Cohabiting couples can opt-out of the proposed scheme
The Law Commission has suggested cohabiting couples should be able to make a financial claim if they break up after two years together or having a child.
Government ministers are currently studying the proposals, which would let couples who choose to make their own financial arrangements opt-out. But how could the proposals affect you if they were implemented?
TOM AND LAURA - EXAMPLE 1
SCENARIO: Tom and Laura are both in their 20s and have been living together for two years in a south London flat, rented from a private landlord.
Both have worked full-time throughout the relationship and have kept their finances separate.
They have split their bills and all other money spent on the flat. They are now separating.
OUTCOME: Tom and Laura are unlikely to be affected by the scheme.
Firstly, they may not have been living together for long enough for it to apply - the period of time would ultimately be set by government ministers, but was recommended as between two and five years by the Law Commission.
Secondly, neither could claim to have lost out financially during the relationship, nor have either benefited with respect to property as they were renting.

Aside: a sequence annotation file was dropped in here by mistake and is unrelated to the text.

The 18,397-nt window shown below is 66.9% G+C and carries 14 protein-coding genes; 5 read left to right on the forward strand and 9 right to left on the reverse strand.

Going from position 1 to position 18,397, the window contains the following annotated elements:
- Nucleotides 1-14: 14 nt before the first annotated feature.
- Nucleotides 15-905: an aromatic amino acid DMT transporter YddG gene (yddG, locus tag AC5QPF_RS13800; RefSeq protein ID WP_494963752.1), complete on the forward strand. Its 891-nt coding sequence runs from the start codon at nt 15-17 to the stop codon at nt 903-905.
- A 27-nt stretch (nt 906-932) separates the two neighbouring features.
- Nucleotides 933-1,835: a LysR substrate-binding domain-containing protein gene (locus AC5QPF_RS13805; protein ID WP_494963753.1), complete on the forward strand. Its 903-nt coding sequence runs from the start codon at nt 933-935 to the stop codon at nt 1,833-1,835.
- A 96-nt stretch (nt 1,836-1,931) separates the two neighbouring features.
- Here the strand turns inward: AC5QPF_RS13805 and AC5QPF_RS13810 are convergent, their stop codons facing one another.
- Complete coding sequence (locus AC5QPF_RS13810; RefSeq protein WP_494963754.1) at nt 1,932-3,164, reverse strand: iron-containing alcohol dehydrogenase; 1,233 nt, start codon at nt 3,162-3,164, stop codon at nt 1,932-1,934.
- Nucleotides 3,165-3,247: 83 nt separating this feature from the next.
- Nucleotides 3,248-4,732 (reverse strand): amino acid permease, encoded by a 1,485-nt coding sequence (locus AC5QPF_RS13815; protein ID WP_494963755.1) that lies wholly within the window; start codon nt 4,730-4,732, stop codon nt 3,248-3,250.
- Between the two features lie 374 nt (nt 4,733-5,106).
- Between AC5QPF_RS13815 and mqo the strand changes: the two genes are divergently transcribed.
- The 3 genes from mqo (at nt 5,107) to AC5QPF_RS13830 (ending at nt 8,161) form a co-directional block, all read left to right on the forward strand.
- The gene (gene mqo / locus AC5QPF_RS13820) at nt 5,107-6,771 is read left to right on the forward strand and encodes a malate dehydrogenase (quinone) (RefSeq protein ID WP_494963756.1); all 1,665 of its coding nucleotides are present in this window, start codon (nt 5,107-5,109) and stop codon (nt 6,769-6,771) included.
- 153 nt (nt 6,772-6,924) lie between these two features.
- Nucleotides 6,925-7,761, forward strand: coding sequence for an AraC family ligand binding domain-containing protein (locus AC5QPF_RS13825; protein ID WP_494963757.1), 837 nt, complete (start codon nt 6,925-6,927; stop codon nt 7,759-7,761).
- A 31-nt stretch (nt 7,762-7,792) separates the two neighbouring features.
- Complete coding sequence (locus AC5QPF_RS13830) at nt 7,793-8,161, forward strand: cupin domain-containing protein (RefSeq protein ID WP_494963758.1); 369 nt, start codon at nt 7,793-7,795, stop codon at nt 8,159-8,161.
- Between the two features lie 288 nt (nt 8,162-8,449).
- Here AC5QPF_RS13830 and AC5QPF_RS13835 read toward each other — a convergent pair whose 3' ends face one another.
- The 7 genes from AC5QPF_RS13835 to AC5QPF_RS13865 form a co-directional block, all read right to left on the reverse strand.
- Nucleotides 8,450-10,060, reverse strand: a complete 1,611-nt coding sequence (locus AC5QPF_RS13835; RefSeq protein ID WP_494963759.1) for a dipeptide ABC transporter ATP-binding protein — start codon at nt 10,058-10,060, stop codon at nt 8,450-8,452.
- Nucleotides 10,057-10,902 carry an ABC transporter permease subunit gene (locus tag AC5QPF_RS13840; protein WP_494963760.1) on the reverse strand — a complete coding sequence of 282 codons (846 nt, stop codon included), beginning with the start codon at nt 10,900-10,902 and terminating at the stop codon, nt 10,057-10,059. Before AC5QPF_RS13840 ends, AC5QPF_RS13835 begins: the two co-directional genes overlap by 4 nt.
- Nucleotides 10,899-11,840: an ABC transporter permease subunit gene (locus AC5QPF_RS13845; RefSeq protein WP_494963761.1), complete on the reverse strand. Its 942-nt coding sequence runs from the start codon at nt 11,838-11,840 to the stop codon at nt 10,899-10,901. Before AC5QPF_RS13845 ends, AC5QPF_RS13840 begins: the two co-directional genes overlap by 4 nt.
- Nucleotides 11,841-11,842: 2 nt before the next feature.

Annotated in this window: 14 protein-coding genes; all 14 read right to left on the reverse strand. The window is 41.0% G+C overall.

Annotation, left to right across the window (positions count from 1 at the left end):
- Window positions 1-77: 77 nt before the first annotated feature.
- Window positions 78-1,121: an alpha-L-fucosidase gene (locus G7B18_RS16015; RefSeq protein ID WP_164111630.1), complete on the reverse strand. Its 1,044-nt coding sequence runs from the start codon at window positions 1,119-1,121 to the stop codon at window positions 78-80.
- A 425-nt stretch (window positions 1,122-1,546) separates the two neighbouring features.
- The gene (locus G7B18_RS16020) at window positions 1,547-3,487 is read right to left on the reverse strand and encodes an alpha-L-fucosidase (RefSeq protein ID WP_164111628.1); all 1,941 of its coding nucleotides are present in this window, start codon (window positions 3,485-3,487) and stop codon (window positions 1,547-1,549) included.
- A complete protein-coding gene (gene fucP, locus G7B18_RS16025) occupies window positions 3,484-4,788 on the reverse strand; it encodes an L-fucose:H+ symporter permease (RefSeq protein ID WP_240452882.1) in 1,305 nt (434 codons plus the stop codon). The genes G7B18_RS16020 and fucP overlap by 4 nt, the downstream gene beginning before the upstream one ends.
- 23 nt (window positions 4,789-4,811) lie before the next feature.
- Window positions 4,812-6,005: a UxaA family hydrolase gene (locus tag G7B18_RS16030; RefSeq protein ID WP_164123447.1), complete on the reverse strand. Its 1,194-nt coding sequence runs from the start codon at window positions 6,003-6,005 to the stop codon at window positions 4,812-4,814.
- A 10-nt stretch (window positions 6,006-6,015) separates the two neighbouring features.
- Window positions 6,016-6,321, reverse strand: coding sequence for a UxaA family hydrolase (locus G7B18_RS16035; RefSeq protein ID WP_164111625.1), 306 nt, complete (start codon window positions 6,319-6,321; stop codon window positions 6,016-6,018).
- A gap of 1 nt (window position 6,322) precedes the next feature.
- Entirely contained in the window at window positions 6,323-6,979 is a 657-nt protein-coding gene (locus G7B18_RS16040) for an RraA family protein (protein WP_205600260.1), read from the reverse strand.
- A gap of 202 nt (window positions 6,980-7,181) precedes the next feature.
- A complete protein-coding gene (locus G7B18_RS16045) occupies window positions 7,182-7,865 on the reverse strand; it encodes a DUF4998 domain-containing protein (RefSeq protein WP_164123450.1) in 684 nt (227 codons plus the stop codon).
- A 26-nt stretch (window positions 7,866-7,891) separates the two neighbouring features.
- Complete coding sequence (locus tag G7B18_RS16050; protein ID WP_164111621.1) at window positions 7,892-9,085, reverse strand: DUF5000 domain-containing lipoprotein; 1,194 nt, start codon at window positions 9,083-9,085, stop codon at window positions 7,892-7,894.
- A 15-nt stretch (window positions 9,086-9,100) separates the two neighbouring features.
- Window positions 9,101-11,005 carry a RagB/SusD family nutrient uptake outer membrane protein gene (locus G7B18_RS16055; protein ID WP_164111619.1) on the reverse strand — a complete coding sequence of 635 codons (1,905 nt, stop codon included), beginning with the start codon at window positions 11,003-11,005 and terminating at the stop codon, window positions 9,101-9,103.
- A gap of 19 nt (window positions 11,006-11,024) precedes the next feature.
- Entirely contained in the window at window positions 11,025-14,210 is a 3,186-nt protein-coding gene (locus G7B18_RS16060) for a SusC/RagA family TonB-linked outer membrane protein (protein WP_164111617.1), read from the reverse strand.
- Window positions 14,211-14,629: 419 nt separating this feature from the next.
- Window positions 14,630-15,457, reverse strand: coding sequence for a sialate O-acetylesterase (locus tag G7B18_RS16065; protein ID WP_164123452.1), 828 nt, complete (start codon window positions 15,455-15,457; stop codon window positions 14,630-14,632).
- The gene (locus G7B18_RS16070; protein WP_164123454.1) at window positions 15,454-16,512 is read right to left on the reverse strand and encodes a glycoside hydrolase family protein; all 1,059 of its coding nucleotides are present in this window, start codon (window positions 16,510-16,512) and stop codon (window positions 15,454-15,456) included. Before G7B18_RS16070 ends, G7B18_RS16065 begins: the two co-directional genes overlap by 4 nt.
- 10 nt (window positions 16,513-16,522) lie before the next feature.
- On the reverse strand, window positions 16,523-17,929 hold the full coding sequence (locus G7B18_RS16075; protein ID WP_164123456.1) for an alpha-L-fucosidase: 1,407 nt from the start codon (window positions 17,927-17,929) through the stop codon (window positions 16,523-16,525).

The relationship has been economically neutral.
Had Tom bought a house which Laura then moved into, and Tom had paid the mortgage without any assistance from Laura, there would also be no case for a financial claim.
However, if Laura had contributed to the mortgage payments, and then they had split up, Laura would be entitled to make a claim.
TONY AND SHAZIA - EXAMPLE 2
SCENARIO: Tony and Shazia are both in their 30s and had been living together for three years in Tony's house when they started a family.
Tony's salary was enough to support the family, and as they both wanted their baby to be looked after at home by Shazia, they agreed she would not return to work after Ellie was born.
They are now separating. Ellie, now two, will live with Shazia.
OUTCOME: Shazia could make a financial claim under the proposed scheme.
As a result of giving up work, Shazia lost out on earnings, her pension, and disadvantaged her career. This could lead to hardship for Ellie, who is closely affected by Shazia's finances.
Tony must share the economic disadvantage caused by Shazia's contributions. He should minimise her losses.
For example if Ellie needed paid childcare while Shazia was at work, Tony is required to share those costs.
A court could order Tony to make a capital award to meet Shazia's claim, which could be paid for in instalments.
Both must jointly meet the basic costs of caring for Ellie, in Tony's case by means of child support payment.